I had beef that I had floured, browned and simmered until tender, and kept in the freezer. I was really planning on making something fast and simple with it. It turned out we didn’t have any good combination of veggies. But we had sweet peas, carrots and potatoes. For some reason that I still can’t quite explain, I decided to pour in about three quarters of a cup of cabernet sauvignon into the pot. The bottle was already open, it was just lying there on the counter where it would probably stay indefinitely because we opened a new bottle of wine, a Marsala, and it was much better in the mouth than cabernet sauvignon.
So I used the cabernet sauvignon for cooking. And the beef stewed in cabernet sauvignon was so, so good. The color of the sauce turned into a dramatic red that tomato sauce alone can never do. And the flavor… ah, the flavor. I’ve cooked with red wine many times before but not with results as good as this. This beef stewed in cabernet sauvignon is simply the bomb.
I don’t know what happened. I know that cabernet sauvignon is high on tannins and tannins go well with fatty meat, and that’s why when you talk of wine pairing, meat dishes and cabernet sauvignon go together. If you were drinking the wine. But cooking with cabernet sauvignon? It was new to me. I normally drink it, not cook with it.
Now, please, don’t think that I’m getting high-brow with the cooking. I’m not really and this is a very simple recipe. But I’m still starry eyed with how much differently a plain beef stew turned out all because of three quarters of a cup of cabernet sauvignon.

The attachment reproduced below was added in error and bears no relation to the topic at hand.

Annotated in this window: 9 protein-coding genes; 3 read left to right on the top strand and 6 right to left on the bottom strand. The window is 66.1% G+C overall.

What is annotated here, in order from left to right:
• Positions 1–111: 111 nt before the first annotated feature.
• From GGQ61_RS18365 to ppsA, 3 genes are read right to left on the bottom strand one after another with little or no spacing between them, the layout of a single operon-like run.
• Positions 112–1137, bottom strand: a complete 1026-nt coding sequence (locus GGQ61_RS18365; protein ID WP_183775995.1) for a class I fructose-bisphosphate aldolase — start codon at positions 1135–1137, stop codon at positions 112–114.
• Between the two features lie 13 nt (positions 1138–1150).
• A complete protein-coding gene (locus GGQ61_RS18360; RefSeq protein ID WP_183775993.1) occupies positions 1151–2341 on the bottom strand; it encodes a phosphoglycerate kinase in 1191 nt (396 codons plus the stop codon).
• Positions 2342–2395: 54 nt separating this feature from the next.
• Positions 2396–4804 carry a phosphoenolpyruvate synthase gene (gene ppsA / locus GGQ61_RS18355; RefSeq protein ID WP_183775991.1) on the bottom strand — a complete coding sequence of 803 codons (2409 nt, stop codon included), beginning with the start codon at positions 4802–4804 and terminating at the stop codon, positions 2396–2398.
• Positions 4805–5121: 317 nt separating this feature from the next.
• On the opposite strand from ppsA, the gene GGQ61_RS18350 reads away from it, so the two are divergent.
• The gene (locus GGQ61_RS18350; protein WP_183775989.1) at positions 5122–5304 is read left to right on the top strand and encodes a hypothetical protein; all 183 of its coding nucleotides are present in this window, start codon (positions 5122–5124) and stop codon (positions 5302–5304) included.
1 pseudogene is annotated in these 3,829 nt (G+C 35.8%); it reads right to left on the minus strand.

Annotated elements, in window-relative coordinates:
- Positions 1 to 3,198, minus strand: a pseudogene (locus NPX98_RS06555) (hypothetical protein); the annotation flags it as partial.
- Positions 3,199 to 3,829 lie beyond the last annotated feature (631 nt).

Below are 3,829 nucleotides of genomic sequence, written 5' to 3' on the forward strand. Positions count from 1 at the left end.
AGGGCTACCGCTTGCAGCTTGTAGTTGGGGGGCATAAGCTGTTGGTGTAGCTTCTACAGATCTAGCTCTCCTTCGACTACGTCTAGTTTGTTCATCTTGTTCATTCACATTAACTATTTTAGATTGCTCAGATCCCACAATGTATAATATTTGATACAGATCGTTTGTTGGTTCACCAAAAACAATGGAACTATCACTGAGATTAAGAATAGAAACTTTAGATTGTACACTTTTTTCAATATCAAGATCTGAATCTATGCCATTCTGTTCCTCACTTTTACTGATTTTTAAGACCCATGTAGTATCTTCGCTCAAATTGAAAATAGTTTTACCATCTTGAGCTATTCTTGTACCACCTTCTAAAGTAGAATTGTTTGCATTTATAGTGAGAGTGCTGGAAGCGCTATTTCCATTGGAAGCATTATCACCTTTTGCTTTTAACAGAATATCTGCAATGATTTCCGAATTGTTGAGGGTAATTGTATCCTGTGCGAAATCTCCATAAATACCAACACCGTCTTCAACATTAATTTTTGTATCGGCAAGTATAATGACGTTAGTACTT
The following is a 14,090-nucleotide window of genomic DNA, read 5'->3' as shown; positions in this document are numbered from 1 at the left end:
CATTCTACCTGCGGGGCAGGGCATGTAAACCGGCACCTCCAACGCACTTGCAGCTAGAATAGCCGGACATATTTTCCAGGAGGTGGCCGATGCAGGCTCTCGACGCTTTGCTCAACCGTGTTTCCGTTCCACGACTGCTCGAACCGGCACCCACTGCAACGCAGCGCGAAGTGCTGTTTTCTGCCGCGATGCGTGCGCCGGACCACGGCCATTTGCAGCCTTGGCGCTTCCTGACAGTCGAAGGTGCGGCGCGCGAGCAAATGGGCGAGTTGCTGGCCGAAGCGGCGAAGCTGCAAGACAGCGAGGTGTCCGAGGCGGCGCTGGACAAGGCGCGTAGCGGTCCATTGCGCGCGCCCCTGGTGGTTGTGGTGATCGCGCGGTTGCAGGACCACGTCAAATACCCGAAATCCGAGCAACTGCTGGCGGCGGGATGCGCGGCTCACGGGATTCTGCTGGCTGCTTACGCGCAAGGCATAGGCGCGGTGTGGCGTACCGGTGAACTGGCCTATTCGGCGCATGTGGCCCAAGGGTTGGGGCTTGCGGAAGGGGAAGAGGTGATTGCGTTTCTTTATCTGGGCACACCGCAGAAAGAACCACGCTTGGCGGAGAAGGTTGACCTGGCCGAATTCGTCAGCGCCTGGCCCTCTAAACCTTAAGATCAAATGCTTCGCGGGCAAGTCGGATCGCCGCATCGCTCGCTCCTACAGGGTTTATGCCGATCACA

I already said I had already browned the beef and simmered it. Then, I scooped out the beef cubes, placed them in an airtight container and kept them in the fridge where they sat for a couple of days.
Now, I’m willing to concede that if you do all that on the same day that you want to cook the beef stew, there won’t be any problems. The refrigeration part can be omitted.
Why simmer uncovered?
1) To reduce the sauce to avoid a soupy stew.
2) Because you want to get rid of the taste of alcohol. When cooking with wine, all you really want to go into the food is the concentrated flavors that remain after the alcohol has burned away. It is those concentrated flavors that make the stew so delicious.
When cooking with wine which is acidic, you have to avoid using reactive pans like aluminum. I normally use Corningware (which is glass and ceramic) when cooking stews.
Heat the olive oil and butter in a pan. Add the onion and allow cook gently until softened. Pour in the wine. Boil for about five minutes, uncovered.
Then, add the beef and continue boiling for another five minutes.
Pour in the tomatoes, potato and carrot cubes and sweet peas. Season with salt, pepper and sugar. Bring to the boil then reduce the heat to low and simmer, UNCOVERED for about 30 minutes or until the vegetables are done. Remember to stir and scrape the bottom of the pan every five minutes or so.
When the sauce has thickened and reduced, turn off the heat and serve the dish.